No it wouldn’t. It’s still a fact that a return on capital would attract a tax, whether the same tax is applied as a CT or a dividend/CGT-tax. As you well know, retained profits used for actual investment is deductable and not subject to CT, so even with CT, the fact remains that only money intended for distribution are taxed in the long run. It would be disappointing if TW’s work in pointing out tax incidence turns out to be pointless, if the followers somehow still believe that incidence relies on who is the legal payer.

  7. The whole point of the current debate around corporate taxation is “where are you taxing the profits”, or rather “how do you tax the profits made in this country when they are simply transferred somewhere else”. And whether you tax the corporation on its profits or its shareholders on their dividends you have the problem of profit offshoring. And I really think that in the absence of some new international order on that, you will see walls to capital and investment put up to ensure that some share of those profits gets taxed where it is generated.

    I also think, and sure you might disagree with me, that a world in which ultimately most capital (at least in terms of company ownership) is in the hands of a few living in tax havens, living in splendid isolation from the costs of the societies they are making money from.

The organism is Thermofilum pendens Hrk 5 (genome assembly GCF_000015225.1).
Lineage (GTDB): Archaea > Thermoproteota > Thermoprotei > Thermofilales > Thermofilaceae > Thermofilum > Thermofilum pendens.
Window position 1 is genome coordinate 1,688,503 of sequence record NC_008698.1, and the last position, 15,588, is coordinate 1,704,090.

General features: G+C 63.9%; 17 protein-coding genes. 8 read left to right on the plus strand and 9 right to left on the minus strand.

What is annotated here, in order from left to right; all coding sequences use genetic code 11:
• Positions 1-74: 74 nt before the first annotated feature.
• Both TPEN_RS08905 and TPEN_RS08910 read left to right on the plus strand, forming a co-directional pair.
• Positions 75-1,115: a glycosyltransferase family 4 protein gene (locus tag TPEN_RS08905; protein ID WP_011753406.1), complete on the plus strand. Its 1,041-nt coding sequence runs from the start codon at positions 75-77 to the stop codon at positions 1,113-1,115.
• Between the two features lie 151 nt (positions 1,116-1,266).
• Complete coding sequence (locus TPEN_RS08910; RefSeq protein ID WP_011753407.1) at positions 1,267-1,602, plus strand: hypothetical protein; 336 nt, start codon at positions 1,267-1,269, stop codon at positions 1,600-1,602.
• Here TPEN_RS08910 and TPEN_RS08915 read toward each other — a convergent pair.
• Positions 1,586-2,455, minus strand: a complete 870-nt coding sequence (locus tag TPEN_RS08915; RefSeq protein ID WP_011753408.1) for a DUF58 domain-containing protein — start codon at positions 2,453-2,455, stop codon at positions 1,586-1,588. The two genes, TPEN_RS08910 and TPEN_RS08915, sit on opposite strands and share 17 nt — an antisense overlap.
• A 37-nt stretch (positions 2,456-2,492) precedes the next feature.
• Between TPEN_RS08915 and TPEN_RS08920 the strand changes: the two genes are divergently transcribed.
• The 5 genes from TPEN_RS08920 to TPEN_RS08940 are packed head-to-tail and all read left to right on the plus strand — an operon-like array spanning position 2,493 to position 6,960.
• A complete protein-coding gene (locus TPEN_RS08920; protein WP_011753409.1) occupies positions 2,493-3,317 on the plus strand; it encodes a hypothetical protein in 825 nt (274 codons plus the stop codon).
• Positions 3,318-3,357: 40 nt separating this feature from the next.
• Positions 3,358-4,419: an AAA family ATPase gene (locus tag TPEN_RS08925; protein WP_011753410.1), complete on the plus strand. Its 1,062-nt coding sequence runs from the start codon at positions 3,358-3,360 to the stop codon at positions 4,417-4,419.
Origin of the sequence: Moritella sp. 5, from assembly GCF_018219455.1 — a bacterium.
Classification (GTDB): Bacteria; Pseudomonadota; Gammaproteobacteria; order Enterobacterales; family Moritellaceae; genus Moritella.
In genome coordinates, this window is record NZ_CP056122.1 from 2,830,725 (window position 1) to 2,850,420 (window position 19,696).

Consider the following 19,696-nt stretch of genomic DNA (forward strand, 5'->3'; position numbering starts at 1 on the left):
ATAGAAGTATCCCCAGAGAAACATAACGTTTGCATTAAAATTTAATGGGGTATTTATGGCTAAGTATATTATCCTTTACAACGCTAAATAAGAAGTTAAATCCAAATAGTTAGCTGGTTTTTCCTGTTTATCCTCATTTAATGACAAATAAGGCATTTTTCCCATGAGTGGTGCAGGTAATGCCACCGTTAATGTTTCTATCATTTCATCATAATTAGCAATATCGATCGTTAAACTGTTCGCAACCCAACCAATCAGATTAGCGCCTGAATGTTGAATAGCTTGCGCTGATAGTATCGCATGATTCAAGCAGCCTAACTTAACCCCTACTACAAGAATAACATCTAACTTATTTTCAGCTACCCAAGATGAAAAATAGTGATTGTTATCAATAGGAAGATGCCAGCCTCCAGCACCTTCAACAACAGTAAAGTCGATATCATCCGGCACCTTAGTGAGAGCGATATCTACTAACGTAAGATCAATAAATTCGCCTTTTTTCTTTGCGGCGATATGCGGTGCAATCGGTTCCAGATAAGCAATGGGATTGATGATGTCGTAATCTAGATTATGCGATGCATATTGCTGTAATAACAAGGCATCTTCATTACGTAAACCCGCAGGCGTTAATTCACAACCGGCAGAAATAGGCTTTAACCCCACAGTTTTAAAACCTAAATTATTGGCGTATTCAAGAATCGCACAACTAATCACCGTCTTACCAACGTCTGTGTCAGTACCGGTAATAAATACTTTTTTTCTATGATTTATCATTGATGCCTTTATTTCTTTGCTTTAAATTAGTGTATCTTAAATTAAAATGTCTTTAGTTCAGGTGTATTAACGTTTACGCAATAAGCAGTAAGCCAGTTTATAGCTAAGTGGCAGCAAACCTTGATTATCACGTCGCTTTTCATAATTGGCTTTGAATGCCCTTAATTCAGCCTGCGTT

To put it slightly differently, where capital is invested _from_ has an effect on its value to the owner of said capital, not just where it is invested _to_.

    At the very least if you allow the situation to continue, you have lost a powerful group in whose interests it is to advocate for lower taxation and more efficient use of the tax collected.

  8. JamesV: I don’t know if it was adressed to me, but I somewhat agree. The point about tax incidence is rather academic, and may not convince everyone, but the prospect of having ownership of capital, and even worse, concentrated groups of ownership of capital, with an advantage over less mobile owners (pension funds, small time investors), is not a good situation, and yes, it’s unpalatable to say the least. But I’d say the prospect of an effective global tax “alliance” or streamlining is more unpalatable, for reasons of freedom and sovereignity. Ofcourse the ultimate conclusion is to move towards land taxes, and reduce the rates for CT/income tax, and hence reduce the gains for evasion/avoidance, and accept that taxes on mobile factors in economic activity will always be subject to competition and, well, mobility, by it’s very nature, and have policy reflect this.

  9. Meanwhile Richard Murphy appears to be morphing, rather like Paul Krugman, into Good Richard and Bonkers Ritchie. (My many thanks to Tim Worstall for pointing out how people seem to morph in this way)
    The OECD report, based as it is on the paradigm of Worldwide CT, does highlight the problems of a methodology – system isn’t really the correct word- that was designed for another, pre-IT, age.
    I wholly agree with the OECD view that taxation of profits has become detached from profit-making activity. This is the key issue.